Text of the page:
By Catherine McKenna
Earlier this month, AGS had the privilege of speaking with Chief Programs Officer Frank Pichel of Cadasta. With the company’s vision to “build a world where even the most marginalized individuals and communities can benefit from the opportunities afforded by secure land and resource rights,” Cadasta’s work has lead to tangible gains in achieving land rights.
Land rights is not always a familiar concept, they define the rights of individual people or collective people to land. In the United States, the people who work in land rights focus specifically on the legality of property rights. However, understanding land rights in countries outside the U.S. provides alternative approaches where community and land administration is emphasized. Historically, Hernando de Soto put property rights on the map, arguing land rights are an asset while emphasizing how those assets can be leveraged. Pichel explains how National Geographic’s work with Indigenous peoples on land rights has positively shifted the dialogue around property rights by providing a human-centric and conservational lens to community and Indigenous-held lands, while showcasing how they are often the most well-stewarded areas.
Geographic technology plays an important role in Cadasta’s work. Pichel explained how Cadasta’s use of geographic technologies helps align legal information to the unique parcels of land in question, and has impacted countless communities and countries. Cadasta’s technological methods are constantly evolving; the organization initially focused on those left out of formal land recognition, and while this is still their aim, the way Cadasta uses spatial data has varied in many more ways than anticipated – from advocacy campaigns, to the intermediate step of leveraging data for private sector use and connecting data to value chains, or ultimately connecting data to government national land information systems. Working with local partners and using a decentralized approach has proven extremely successful in efficiently mapping parcels of land in Uganda. In 2015, only 10 percent of the country’s parcels had been mapped, or the data provided was indecipherable. With a lack of surveyors and proper infrastructure, Cadasta realized it would take decades to record and map the entire country. However, through locally-led approaches, Cadasta has worked with communities on the ground to formally and efficiently document much of Uganda’s land.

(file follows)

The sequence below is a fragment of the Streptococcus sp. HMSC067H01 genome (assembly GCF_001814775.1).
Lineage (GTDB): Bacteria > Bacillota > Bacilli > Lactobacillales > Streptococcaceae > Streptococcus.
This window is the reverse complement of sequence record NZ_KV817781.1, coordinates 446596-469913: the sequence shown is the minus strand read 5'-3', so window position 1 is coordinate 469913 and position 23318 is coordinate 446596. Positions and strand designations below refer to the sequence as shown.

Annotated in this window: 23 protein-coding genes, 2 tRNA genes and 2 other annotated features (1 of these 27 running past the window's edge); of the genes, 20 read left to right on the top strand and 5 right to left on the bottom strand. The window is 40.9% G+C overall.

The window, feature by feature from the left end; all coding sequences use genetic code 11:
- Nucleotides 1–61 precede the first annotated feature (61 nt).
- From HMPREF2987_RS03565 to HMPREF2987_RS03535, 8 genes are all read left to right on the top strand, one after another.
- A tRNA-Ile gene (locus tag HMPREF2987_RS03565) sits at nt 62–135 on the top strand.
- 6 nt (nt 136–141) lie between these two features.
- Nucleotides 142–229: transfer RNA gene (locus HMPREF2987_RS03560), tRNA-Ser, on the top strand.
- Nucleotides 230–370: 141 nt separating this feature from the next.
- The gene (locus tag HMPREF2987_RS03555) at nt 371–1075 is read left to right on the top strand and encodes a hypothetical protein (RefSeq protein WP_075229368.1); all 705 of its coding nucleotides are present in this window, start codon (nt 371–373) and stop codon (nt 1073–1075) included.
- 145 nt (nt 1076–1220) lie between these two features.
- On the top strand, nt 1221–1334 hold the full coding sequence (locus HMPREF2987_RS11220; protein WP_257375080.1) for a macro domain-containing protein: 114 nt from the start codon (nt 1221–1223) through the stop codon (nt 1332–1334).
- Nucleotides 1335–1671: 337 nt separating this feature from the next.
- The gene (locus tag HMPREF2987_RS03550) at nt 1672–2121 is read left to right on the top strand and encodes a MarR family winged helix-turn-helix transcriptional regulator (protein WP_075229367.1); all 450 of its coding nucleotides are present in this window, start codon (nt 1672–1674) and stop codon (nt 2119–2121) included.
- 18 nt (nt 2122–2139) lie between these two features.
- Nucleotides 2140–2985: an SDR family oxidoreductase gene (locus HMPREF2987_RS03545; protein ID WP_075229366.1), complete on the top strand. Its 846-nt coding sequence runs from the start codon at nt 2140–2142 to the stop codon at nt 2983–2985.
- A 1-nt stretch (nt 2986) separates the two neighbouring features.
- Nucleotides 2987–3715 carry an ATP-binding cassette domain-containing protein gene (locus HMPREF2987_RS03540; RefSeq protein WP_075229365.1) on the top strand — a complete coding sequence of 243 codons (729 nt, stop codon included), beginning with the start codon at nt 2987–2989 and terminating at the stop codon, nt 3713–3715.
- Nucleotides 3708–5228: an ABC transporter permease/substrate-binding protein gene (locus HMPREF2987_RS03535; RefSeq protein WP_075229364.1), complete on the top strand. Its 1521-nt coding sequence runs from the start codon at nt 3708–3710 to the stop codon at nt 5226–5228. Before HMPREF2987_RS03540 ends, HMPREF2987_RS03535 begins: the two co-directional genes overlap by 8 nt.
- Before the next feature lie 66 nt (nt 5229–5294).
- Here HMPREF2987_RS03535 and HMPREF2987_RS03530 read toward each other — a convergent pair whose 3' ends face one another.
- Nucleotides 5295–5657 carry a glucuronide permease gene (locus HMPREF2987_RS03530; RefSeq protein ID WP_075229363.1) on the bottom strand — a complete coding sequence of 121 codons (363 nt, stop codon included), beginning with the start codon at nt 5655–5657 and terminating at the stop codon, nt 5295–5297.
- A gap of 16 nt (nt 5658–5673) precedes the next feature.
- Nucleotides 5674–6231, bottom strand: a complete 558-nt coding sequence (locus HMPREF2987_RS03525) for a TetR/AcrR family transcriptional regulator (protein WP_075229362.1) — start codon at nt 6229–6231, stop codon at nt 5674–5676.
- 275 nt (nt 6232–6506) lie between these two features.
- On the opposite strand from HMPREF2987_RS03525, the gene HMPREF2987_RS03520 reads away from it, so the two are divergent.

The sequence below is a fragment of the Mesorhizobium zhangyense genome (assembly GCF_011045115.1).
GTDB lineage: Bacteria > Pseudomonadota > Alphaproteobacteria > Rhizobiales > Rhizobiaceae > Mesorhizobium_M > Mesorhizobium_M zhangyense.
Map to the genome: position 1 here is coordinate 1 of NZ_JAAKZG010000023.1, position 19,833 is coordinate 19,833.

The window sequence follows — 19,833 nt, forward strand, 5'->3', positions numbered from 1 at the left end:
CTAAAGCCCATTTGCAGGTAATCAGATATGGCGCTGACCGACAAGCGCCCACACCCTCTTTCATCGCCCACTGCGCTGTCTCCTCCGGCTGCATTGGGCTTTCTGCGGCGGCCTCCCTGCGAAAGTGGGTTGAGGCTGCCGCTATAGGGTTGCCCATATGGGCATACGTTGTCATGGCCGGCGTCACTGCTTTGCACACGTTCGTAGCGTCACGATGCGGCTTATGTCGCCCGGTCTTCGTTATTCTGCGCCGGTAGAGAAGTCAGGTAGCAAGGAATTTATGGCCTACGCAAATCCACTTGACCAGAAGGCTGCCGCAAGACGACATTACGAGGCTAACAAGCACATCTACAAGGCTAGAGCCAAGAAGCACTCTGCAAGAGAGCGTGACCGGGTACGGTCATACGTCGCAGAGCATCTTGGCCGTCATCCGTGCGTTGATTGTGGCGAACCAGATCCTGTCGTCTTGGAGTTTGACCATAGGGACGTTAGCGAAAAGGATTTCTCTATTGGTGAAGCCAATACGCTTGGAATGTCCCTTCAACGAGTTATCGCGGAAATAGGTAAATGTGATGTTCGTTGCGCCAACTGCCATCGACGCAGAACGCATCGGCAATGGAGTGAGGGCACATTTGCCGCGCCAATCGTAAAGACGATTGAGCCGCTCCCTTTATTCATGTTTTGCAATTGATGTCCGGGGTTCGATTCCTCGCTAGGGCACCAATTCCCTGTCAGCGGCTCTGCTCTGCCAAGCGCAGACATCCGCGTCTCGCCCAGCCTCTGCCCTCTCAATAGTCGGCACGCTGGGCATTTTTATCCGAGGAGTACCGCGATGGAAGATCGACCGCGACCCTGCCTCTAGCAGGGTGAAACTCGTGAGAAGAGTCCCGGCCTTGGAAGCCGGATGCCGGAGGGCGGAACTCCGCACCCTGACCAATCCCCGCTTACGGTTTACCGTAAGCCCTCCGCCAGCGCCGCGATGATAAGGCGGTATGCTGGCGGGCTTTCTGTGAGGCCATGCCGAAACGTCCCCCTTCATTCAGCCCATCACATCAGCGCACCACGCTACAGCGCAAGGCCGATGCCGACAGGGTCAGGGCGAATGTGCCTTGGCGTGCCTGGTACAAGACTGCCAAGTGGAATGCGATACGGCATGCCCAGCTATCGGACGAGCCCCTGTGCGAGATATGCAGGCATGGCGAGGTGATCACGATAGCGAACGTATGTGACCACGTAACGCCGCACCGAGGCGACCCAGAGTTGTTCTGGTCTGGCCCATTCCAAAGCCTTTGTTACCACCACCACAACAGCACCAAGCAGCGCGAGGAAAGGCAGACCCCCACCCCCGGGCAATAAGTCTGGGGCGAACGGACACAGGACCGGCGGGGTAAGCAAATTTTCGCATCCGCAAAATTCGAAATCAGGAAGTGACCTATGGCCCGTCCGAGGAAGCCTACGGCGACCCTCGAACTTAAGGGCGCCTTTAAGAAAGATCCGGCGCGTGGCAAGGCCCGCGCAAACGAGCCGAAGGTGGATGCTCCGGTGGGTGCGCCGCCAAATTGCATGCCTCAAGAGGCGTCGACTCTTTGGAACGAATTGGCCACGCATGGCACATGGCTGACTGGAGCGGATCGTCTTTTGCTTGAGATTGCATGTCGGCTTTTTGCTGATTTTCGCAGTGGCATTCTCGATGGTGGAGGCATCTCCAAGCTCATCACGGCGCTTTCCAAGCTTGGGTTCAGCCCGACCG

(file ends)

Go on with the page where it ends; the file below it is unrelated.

Over the last seven years, Cadasta’s focus has naturally progressed from food security to slum mitigation to conservation, highlighting how land rights issues and processes are quickly evolving. The Tenure Facility in Liberia was designed to support Indigenous communities securing land rights around the world for large tracts of lands in tropical regions. They did this by creating a global dataset of Indigenous communities that can be leveraged for monitoring and analyzing long term impacts of Indigenous land management, while evidencing how Inidgenous communities often promote greater carbon sequestration, reduced deforestation, and in general greater sustainability. Cadasta then built out the Community Land Information Monitoring Tool in order for Liberia’s government agencies and local organizations such as Communities and Civil Society Organizations (CSOs) to manage their data.
Pichel mentions in some cases, their partners may find no path to a formal recognition of rights, and therefore the first step is advocacy. Many of their flagship projects have led to communities’ formal recognition of rights, where bottom up approaches in gathering data became part of governmental systems. Cadasta strongly believes citizens must be empowered to capture their own data. The organization also offers a variety of training courses to better equip community members with land rights and administration concepts, GIS applications, data collection, and community engagement. Since the Covid-19 pandemic, trainings have become increasingly remote, however this has increased global accessibility.
In the future, Cadasta looks to the growth of their field teams, where partner employees have progressed from program specialists to country and regional managers. Pichel also looks forward to expanding their work in Uganda, a country Cadasta has been monitoring for many years. To learn more about Cadasta’s work in Uganda, check out this YouTube video detailing community land certificates in Namutumba, Uganda. Visit Cadasta’s website and check out their Global Impact Dashboard to see the crucial work they are doing throughout the world.